The choice for women scientists is between having a successful career in academics and a normal family life. Option of having both is not given to them at all which is unfortunate.
posted by Sheela R
February 20, 2012 @ 10:11 AM

In the caption of Figure 5 we read: "The years in which a scientist is forging her career are the same years in which her fertility (represented by number of ovarian follicles, green line) reaches its peak and begins to decline." But in fact the green line reaches its peak a little before birth. Please clarify.
posted by Joseph Fineman
February 20, 2012 @ 11:24 AM

I take issue with the authors’ assumption that "success" can take only one form: earning tenure. Figure 4 presents this assumption particularly clearly. The endpoints are either "successful career" or "teaching" while being a "primary caregiver to children." Who is to say that the latter outcome does not feel like "success" to some individuals? I would like to see data on subjective affect states of individuals from various career outcomes before we go accepting statements like "It is when academic scientists choose to be mothers that their real PROBLEMS start" (pg 142). Success can and should be defined by an individual for him or her self. I am not at all convinced that objective statistics on attrition and the hours of professional work tell us anything about what's actually going on with regard to parenting and career
posted by Rebecca F
February 20, 2012 @ 8:57 PM

Excellent article, especially since this issue remains to be adequately addressed and deserves discussion. One thing many of the previous commenters have ignored is that the take-home message of this article is not that some life choices a woman might make are better than others, rather that not all choices are as accessible to women in science as they are to men.
posted by Mary MacLEan
March 7, 2012 @ 6:52 AM

Certain things in life are not fair. Unfortunately, I see this issue as one of them, along with any number of other issues that impact peoples’ lives.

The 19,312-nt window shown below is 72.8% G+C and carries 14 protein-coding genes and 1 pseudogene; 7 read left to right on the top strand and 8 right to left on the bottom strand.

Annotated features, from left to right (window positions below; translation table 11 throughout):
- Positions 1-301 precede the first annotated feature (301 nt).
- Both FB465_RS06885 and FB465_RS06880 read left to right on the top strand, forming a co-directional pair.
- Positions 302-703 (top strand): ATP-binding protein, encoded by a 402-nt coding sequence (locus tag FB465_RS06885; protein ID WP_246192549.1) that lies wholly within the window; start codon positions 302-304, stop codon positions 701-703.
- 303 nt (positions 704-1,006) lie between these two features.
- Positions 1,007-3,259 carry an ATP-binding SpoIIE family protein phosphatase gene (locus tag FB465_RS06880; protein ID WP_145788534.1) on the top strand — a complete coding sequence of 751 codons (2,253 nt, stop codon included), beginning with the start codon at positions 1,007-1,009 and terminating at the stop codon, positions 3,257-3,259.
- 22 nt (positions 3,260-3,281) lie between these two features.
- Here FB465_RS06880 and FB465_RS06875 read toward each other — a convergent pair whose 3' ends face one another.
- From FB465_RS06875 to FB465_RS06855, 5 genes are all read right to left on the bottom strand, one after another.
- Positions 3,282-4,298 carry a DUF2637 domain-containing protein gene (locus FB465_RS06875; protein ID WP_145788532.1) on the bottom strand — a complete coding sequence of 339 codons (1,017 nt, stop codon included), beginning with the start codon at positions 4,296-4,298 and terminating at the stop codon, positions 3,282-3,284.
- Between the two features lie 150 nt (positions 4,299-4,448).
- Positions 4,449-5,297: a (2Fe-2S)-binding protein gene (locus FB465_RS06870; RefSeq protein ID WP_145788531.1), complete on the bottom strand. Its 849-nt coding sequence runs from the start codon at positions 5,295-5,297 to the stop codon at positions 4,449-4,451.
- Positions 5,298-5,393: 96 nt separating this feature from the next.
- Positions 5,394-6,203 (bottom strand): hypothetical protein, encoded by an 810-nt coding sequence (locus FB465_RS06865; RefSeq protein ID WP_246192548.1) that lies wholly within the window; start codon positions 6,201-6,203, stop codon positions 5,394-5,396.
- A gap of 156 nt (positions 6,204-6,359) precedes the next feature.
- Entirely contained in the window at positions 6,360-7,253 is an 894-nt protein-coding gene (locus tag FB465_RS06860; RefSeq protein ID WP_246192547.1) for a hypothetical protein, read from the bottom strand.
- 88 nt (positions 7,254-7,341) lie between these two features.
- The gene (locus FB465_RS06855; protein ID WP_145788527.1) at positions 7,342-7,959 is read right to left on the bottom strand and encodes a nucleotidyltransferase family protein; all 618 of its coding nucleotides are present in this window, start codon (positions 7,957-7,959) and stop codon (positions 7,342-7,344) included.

Gender equality, in itself, has merit. Women who want to go into the sciences can be successful and have done so although I believe that it is much more difficult for them in some clear measurable ways.

However, I just don't see fixing this inequity as generating more money for the Universities. How much would it cost total to equalize the professor levels to 50/50? The logical conclusion is that these proposed interventions would cost significant money now, while protracting future grant revenues to the Universities. The universities, just like insurance companies and banks, must make money.

Unless compelled, why would they want to pay extra to keep family-minded female PhDs in the supply when tons of PhD applicants and those with PhDs and several post-docs are waiting hungrily in to fill in the gaps, (and they thank us heartily for the chance to work long hours in pursuit of tenure)? This is the most cost-effective solution that I see continuing into the future.

I have lived in S. America for several years as a humanitarian service worker. Seeing the little kids roaming the dirt streets half-naked, tick infested, and running from wild packs of dogs certainly reminds me that life can always get harder.

Let’s also be a little optimistic. What a privilege to even be in a position to discuss this.

posted by Cameron Gundry
March 26, 2012 @ 2:15 PM


Read Past Issues on JSTOR

JSTOR, the online academic archive, contains complete back issues of American Scientist from 1913 (known then as the Sigma Xi Quarterly) through 2005.

The table of contents for each issue is freely available to all users; those with institutional access can read each complete issue.

View the full collection here.


Year-end indexes in PDF format:






Subscribe to Free eNewsletters!

Write for American Scientist

Review our submission guidelines.

Subscribe to American Scientist